Chocolate chips: Use the kind you prefer – mini or regular. I incorporated vegan chocolate chips in these. Though the mini chocolate chips were added to my favorite batch, I do think I prefer full size chocolate chips if you can get them. Again, that’s just me being a perfectionist… 😉


Truvia Sweet Complete: A 1:1 baking substitute for granulated sugar. Since we need a whole cup, I appreciate eliminating that much sugar from the ingredient list. 

Light brown sugar: Only a quarter cup is necessary and just lends a little more flavor depth and sugar structure to the brownies, given the fact we substituted most of the sugar with Truvia. 

Pure vanilla extract: I add two teaspoons of vanilla extract to this batch of brownies, but you can get away with one. The vanilla extract adds a hint of extra sweetness to the brownies, and I think the added teaspoon is a great balance to the red wine. 

The Source of Fat

Extra virgin olive oil: Rather than incorporate melted butter and keep this vegan-friendly, I used extra virgin olive oil. The olive oil adds a fruity undertone to the brownies and plays well with the red wine flavor. You can certainly use a good-quality and neutral-flavored oil of your choosing, like pecan oil. 

A little extra dose of "healthy"

Flax meal eggs: A wonderful substitute for traditional egg, especially for those who follow a vegan diet. Before you get started making these, place the flax eggs in the refrigerator to help achieve a more viscous texture. 

red wine brownies with wine glass and bottle | hearth health happiness
stack of red wine brownies | hearth health happiness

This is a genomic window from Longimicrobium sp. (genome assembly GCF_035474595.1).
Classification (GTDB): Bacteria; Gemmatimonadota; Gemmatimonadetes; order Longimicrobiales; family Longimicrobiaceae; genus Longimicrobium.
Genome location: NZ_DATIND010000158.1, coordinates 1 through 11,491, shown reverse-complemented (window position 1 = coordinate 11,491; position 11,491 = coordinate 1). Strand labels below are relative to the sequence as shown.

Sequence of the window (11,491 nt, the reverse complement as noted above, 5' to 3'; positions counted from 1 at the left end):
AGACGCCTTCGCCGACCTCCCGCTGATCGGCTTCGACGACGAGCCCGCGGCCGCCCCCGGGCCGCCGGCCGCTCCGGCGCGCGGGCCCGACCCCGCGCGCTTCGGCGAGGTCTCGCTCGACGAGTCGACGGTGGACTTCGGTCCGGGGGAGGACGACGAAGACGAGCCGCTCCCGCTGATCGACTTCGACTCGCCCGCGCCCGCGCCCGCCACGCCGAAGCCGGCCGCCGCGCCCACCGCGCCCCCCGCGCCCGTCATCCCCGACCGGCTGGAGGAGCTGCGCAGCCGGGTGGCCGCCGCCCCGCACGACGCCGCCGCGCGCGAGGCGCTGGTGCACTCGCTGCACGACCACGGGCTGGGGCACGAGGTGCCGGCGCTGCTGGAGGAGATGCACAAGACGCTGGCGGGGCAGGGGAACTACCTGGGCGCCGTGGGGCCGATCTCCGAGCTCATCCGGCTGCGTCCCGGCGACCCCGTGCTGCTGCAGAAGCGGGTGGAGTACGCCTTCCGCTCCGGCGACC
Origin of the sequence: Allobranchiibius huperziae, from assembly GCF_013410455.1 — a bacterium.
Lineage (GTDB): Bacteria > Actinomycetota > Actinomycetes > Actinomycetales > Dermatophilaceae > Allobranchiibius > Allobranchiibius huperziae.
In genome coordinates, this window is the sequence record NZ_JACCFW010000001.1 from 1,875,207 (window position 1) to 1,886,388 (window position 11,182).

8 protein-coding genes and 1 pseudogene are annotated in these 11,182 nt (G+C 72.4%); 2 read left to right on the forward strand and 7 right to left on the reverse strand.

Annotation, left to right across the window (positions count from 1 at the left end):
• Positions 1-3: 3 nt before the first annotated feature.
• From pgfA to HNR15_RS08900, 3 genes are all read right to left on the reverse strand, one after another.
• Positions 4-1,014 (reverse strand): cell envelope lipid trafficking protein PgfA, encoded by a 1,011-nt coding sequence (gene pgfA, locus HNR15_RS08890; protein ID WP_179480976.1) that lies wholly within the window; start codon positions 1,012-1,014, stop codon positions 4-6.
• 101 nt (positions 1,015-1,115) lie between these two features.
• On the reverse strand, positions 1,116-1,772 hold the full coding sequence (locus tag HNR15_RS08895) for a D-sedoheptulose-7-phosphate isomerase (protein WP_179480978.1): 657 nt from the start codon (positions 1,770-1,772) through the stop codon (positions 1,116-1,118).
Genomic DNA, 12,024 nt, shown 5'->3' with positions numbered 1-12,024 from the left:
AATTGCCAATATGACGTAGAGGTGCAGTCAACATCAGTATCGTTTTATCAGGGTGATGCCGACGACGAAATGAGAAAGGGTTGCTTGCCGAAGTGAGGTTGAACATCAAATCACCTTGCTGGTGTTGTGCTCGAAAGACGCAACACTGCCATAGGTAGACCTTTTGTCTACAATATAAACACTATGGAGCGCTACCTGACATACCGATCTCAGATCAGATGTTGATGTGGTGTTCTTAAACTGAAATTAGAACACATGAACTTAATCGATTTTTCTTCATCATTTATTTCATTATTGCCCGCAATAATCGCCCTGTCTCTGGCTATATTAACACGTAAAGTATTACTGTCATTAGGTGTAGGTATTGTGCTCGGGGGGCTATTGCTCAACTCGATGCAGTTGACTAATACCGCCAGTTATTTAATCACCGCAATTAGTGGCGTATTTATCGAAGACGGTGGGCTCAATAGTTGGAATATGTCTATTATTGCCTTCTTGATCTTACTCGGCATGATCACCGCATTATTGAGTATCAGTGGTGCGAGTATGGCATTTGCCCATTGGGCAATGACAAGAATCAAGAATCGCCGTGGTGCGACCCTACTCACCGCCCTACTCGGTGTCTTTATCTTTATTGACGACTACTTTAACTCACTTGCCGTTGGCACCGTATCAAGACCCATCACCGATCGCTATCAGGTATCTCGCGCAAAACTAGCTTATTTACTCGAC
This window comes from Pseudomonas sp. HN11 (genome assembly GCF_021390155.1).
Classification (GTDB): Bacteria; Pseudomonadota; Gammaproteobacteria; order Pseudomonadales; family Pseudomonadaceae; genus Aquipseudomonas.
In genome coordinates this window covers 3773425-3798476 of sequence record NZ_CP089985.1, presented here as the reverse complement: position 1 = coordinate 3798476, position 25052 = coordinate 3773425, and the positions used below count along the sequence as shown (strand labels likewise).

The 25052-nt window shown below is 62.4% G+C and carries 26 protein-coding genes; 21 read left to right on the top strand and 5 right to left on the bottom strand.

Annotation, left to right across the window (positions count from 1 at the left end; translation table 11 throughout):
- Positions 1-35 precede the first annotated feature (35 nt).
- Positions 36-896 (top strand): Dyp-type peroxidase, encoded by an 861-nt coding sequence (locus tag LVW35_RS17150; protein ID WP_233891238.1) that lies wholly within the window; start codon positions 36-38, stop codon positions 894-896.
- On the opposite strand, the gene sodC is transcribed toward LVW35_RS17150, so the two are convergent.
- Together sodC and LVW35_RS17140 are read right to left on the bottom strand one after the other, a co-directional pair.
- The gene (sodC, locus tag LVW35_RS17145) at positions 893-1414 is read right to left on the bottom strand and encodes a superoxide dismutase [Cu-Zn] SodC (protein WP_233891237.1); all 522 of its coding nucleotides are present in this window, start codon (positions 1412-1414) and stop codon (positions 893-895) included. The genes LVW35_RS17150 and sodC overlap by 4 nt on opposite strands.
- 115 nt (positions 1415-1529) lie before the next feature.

Red Wine Brownies

Melanie Lorick
Red Wine Brownies...on a health kick. Not only are these fudgy brownies packed full of chocolate flavor with a hint of red wine, but these are made with healthier ingredient substitutions that make them guilt-free. Let's whip up a batch together!
5 from 1 vote
Prep Time 15 mins
Cook Time 40 mins
Total Time 55 mins
Course Dessert
Cuisine American
Servings 8 people
Calories 220 kcal


  • 9x9 inch baking pan


  • 1 cup Truvia baking sweetener
  • 1 cup vegan chocolate chips
  • cup unsweetened cocoa powder sifted, if clumpy
  • ½ cup all-purpose flour
  • 3 ounces extra virgin olive oil this is a scant 1/2 cup
  • ¼ cup packed light brown sugar
  • ¼ cup + 2 tsp red wine I used Malbec
  • 3 flax eggs 3 tablespoons flax meal + 9 tablespoons water, mixed together and placed in refrigerator
  • 2 ounces unsweetened baking cocoa half a typical bar
  • 2 teaspoons pure vanilla extract
  • 1 teaspoon kosher salt
  • ½ teaspoon baking powder


  • Preheat oven to 350ºF. Mix the flax meal and water and place in refrigerator, if you have not already done so. Use a medium - large bowl for the flax eggs as you will add ingredients to this bowl.